Extreme weather events and changes in hydrological patterns can be expected in a world altered by climate change.
Hydropower systems are characterised by their longevity and are traditionally designed on the basis of historical hydrological data.
Planning hydropower systems from a long-term, climate-resilient perspective will ensure that future generations inherit infrastructure that will not be compromised by climate change.
IHA has led the way in developing a tool for reliably estimating the carbon emissions of hydropower.
IHA has published the Hydropower Sector Climate Resilience Guide to ensure that hydropower projects will be resilient to climate change.
The guide provides workable international good practice guidance for project owners, governments, financial institutions and private developers.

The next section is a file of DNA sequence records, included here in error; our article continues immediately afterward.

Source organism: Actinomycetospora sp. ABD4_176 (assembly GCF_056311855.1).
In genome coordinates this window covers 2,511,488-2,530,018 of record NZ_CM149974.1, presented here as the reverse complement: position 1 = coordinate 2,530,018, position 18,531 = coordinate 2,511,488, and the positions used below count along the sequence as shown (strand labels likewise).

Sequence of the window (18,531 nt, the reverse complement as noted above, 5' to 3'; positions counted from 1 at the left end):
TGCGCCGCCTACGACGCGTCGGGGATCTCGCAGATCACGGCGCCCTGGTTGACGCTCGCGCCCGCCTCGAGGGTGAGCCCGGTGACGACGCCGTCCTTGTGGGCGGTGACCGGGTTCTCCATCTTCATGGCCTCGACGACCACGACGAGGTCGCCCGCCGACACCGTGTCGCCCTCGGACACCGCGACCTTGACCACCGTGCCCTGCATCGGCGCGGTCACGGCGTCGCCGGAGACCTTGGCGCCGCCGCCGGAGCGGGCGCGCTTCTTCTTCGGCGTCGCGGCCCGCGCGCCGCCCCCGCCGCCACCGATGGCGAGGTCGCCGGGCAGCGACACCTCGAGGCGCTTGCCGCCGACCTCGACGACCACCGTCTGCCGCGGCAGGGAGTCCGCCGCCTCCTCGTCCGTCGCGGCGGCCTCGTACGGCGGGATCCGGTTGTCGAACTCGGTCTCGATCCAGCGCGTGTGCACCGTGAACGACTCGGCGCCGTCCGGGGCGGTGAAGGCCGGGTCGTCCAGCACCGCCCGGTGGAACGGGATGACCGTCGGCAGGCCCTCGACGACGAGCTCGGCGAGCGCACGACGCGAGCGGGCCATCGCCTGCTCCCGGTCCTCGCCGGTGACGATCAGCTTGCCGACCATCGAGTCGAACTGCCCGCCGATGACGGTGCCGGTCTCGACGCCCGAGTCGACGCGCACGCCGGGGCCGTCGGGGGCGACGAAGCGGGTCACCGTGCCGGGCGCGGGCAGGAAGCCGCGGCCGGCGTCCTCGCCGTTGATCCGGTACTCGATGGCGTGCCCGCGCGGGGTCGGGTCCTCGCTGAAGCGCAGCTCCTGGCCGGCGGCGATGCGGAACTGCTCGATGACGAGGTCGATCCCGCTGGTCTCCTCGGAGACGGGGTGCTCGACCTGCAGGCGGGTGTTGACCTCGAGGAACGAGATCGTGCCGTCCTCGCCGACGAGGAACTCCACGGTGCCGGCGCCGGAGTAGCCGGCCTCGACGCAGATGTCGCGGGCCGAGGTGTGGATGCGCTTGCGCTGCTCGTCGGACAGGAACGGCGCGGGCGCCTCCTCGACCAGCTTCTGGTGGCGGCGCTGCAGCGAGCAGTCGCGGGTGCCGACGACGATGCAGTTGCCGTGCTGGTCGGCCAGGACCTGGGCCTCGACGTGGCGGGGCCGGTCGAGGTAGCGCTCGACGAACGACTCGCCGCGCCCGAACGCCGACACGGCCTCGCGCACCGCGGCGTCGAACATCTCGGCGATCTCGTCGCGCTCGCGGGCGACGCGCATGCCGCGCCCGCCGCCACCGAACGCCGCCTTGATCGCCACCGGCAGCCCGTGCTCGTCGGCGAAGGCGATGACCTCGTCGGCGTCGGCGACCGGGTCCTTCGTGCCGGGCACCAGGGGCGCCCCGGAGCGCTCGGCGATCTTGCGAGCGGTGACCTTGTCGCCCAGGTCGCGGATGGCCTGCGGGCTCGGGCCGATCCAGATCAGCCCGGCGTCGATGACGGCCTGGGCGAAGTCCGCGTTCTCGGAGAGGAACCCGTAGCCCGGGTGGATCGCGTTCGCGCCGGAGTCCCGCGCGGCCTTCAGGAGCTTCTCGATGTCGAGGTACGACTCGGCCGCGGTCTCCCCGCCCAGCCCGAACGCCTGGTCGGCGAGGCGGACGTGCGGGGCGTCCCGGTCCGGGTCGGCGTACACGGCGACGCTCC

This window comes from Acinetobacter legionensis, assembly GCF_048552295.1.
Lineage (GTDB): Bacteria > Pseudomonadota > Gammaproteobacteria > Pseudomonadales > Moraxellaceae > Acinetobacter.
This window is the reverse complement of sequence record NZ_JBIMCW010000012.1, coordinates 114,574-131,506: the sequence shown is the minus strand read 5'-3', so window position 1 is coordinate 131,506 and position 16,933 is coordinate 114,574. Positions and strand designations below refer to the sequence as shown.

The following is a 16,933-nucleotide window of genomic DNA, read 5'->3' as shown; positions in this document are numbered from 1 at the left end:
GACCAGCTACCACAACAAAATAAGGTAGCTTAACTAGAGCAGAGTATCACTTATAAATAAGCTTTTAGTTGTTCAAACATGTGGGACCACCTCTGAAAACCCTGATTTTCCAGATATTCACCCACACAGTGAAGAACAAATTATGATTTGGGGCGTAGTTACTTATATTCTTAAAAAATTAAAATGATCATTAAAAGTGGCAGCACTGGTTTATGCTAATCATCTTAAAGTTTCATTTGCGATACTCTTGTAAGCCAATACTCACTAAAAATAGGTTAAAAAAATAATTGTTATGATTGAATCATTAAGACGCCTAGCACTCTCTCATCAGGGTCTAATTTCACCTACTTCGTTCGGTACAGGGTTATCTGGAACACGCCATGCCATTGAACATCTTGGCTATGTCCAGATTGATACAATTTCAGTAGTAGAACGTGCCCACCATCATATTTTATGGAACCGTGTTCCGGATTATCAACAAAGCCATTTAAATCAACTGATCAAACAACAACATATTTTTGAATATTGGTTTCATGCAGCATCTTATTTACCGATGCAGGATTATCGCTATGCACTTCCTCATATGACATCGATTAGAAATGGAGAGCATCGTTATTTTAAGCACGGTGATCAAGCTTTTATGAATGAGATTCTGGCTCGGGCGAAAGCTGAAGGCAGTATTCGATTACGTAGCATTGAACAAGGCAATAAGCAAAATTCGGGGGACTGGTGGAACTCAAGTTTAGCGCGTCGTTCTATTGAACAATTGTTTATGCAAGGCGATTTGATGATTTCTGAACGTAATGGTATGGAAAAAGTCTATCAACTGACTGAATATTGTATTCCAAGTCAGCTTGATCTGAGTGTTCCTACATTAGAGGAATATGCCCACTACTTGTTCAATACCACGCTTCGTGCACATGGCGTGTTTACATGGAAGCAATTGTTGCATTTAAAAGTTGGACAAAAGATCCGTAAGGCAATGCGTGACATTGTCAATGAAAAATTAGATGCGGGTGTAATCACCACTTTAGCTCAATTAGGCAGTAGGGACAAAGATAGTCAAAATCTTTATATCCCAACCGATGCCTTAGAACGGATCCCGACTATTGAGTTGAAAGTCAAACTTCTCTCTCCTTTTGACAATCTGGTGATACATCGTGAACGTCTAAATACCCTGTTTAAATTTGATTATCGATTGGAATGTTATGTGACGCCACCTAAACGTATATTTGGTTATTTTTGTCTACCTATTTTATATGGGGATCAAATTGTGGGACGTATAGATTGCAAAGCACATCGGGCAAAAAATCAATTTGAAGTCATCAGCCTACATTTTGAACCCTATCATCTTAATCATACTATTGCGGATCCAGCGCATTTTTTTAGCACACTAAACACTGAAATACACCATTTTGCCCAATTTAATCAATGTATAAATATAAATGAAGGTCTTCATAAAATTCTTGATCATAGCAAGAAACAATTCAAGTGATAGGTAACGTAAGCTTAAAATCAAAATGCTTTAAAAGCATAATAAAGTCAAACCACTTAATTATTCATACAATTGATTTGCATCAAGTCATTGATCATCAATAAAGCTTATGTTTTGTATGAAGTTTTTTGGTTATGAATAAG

Latest associated content
This short video introduces the role of hydropower in the world today and the future challenges for sustainable development.Type:Blog postDate:22 August 2014
On 18–20 June, we participated in the biennial meeting of the Intergovernmental Council of UNESCO's International Hydrological Programme in Paris, France.Type:News postDate:30 June 2014
An independent scientific study has shown that the impact of run-of-river hydroelectric projects on salmon has been minimal based on the monitoring data provided to date.Type:Blog postDate:30 June 2014
Jindal Power Limited, India’s leading power generation company with a portfolio of 15,000 MW in various stages of operation, implementation, development and planning in hydro and thermal, has signed a partnership with the InternType:Blog postDate:4 June 2014
In 2013, Canadian utility Hydro-Québec completed the construction of the Eastmain-1-A-Sarcelle-Rupert hydroelectric development at James Bay, encompassing an area of 46,164 sq km, for a planned electricity output of 8.7 TWh.Type:Blog postDate:30 May 2014